Editorial: Should politicians try to be celebrities to gain attention?

Editorial Board

Campaigning for the 2012 presidential race will be tuning up relatively soon, and every pundit, wanna-be or legit, will be chomping at the bit to deliver the “inside scoop” and edge folks’ decisions one way or the other.

The Iowa State Daily will offer opinions and coverage from its many columnists and reporters to help keep the public informed, but for now, the ISD Editorial Board will start off with a little examination of the illustrious celebrity influence on politics today.

Donald Trump is a “self-made” man with years of experience dealing with foreign powers, economic viability and prefers to speak fairly plainly when it comes to his view of a situation.

Put all this together, and you have a pretty good start for an ad campaign bent toward gathering the support of the American public for the office of the presidency.

Putting aside any actual views he holds, Trump gets a leg-up on the competition in part due to his television show, “The Apprentice,” as well as years of commercials and other appearances.

Working against him is the lack of political offices held, and the lack of experience in day-to-day politics — though, arguably, he has a great deal of “experience” because of his businesses, but that is a whole other argument.

For those politically on-the-ball, this information likely means diddly-squat because without known views and stances, a candidate’s background is dramatically secondary.

For many others, being well-known in the media is about the only way to know of these presidential-potentials before the full-on coverage overtakes all comedy shows or “The Daily Show” and “The Colbert Report” begin a heavy barrage of pot-shots.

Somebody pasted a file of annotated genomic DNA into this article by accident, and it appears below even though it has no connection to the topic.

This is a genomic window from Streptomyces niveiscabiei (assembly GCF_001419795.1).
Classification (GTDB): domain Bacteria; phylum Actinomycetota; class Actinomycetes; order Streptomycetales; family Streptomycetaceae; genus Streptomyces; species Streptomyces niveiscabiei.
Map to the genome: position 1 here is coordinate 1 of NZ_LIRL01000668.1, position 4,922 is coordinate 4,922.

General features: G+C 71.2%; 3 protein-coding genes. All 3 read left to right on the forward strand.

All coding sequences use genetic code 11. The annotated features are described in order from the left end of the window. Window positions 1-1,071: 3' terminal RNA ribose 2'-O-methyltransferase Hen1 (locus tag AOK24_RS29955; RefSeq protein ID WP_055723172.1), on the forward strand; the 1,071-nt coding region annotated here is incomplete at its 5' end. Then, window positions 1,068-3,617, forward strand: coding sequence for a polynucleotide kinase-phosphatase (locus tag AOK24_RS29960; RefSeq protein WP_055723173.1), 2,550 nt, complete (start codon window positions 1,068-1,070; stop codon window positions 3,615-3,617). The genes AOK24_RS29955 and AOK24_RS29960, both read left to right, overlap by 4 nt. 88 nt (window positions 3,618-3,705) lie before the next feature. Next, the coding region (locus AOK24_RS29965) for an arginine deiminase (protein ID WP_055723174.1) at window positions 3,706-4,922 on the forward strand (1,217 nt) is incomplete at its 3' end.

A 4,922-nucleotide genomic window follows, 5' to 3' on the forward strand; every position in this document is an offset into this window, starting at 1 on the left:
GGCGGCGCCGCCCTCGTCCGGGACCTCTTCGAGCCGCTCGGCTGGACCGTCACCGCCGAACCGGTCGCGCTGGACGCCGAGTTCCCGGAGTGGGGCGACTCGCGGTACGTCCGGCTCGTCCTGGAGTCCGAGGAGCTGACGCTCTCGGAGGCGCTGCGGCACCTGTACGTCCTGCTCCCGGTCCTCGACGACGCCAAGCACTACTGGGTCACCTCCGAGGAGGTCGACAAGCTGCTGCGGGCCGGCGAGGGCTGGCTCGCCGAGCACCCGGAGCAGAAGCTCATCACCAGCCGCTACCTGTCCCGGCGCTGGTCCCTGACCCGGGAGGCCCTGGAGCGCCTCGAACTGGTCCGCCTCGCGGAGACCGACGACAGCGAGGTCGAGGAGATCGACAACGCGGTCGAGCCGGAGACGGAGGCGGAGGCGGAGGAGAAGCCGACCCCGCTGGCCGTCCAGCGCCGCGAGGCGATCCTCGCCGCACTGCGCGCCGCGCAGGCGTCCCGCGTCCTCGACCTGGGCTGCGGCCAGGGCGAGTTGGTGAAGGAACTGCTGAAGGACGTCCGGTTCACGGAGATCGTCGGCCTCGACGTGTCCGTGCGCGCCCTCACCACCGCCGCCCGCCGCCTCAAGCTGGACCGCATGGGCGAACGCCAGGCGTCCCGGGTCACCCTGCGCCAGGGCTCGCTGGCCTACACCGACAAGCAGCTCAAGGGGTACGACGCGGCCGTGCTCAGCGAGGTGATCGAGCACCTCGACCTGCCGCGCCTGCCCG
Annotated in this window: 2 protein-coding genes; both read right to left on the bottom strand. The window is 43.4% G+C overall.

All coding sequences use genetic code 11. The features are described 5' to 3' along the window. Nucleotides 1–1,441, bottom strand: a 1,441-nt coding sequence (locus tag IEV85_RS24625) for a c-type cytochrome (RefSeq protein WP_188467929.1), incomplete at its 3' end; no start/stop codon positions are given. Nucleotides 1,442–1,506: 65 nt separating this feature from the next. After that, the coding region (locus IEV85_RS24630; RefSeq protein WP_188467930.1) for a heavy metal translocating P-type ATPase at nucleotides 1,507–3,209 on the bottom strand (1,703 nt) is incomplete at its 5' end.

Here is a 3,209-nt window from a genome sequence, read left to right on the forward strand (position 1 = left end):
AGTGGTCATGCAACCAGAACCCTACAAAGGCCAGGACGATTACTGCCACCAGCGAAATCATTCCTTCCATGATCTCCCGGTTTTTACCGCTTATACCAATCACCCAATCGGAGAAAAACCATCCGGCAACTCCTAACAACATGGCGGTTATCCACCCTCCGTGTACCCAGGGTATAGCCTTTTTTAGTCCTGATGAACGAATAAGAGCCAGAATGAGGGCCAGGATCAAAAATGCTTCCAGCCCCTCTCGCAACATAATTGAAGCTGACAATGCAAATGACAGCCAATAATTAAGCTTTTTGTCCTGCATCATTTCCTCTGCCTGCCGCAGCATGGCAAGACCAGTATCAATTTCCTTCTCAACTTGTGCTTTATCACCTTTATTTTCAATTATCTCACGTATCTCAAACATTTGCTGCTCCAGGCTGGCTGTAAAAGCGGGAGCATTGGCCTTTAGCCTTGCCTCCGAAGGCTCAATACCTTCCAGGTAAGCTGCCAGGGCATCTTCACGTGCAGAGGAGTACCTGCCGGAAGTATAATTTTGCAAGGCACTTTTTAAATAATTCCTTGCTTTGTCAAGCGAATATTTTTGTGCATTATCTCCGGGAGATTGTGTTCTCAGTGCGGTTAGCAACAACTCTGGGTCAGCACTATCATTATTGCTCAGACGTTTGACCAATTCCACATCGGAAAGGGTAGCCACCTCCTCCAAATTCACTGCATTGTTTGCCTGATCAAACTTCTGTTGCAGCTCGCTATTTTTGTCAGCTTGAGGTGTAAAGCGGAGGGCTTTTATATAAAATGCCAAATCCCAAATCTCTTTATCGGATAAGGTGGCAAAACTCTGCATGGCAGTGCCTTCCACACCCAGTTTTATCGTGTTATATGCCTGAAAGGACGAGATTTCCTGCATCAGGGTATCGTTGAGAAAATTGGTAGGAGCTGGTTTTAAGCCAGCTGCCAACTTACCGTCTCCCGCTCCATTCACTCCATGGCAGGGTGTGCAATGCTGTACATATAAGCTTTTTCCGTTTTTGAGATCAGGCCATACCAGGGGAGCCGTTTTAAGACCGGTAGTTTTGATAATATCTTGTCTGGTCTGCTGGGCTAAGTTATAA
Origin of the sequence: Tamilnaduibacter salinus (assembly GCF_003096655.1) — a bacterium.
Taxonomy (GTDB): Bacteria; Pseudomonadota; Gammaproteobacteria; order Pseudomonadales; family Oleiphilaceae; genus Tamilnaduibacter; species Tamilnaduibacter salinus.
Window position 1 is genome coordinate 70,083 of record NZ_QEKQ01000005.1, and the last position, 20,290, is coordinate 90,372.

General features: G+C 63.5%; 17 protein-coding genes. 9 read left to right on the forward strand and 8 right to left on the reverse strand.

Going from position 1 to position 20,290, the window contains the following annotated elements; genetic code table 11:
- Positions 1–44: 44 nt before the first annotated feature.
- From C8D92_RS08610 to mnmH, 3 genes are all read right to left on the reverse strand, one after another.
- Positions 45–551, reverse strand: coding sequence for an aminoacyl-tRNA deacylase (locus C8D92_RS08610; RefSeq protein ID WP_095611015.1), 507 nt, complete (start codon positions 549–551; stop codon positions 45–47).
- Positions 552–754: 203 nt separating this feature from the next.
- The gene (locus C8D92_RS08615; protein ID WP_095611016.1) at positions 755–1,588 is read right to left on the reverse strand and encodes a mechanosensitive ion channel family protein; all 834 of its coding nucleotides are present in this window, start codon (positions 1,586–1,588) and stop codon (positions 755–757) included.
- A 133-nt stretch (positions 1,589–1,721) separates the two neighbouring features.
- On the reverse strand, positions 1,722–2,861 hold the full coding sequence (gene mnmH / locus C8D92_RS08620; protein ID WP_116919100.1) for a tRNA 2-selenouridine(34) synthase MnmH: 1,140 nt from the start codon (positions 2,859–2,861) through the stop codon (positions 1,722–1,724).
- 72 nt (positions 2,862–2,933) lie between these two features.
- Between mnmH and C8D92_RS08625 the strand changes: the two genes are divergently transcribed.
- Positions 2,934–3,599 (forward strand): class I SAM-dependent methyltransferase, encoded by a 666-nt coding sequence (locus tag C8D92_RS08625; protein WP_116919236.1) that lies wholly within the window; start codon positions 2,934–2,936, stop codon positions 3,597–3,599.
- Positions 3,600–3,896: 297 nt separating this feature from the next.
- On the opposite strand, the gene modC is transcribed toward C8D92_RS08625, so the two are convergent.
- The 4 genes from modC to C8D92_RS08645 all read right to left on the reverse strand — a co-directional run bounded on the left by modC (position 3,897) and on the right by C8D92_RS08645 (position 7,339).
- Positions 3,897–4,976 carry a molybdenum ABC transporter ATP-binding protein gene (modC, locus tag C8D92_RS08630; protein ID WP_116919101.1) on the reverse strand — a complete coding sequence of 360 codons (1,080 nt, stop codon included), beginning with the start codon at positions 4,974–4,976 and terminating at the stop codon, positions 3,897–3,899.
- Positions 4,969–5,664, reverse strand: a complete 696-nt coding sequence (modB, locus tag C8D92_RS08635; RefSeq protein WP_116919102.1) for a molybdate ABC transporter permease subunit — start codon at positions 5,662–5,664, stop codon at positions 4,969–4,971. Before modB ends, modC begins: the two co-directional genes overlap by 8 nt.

As celebrities involve themselves in politics more and more, maybe it is time for some other presidential or political-officeholder potentials to jump on the train and get in the limelight so as to show how “hip” or charismatic they may be before the media gets to decide for them.

If they play offense, maybe they can help prepare themselves for the highly defensive game that is to come.

Would it be damaging to start making appearances on “SNL” or like shows to get your name out? Are people really expected in this day and age to heed the words of a politician they haven’t even heard multiple punchlines about?

Comedy aside, neglecting to understand the issues and stances of politicians is a reality among the American people; youth particularly just do not care beyond sound bites and headlines. This is not a good thing, but it is a fact that must be acknowledged.

Is it pandering for politicians to try to gain a modicum of fame before they begin battling each other with more rhetoric than action?

Judging by the influence on folks Sarah Palin has had despite the “SNL” skits and other roastings, maybe getting out in front of the media jokes is the correct play.

It can be argued that playing at celebrity is not appropriate for those seeking political office; that this would only lead to antics wholly damaging to the potential’s bid for office.

Perhaps, but looking to the past, when Nixon and Kennedy debated on TV, Kennedy won according to results from TV viewers because his appearance and movements were a big factor. That permanently altered the methods of campaigning.

Today we have a culture putting every aspect of politicians’ personal lives out on the Internet, and maybe celebrity is simply something that needs to become synonymous with politician in our changing landscape.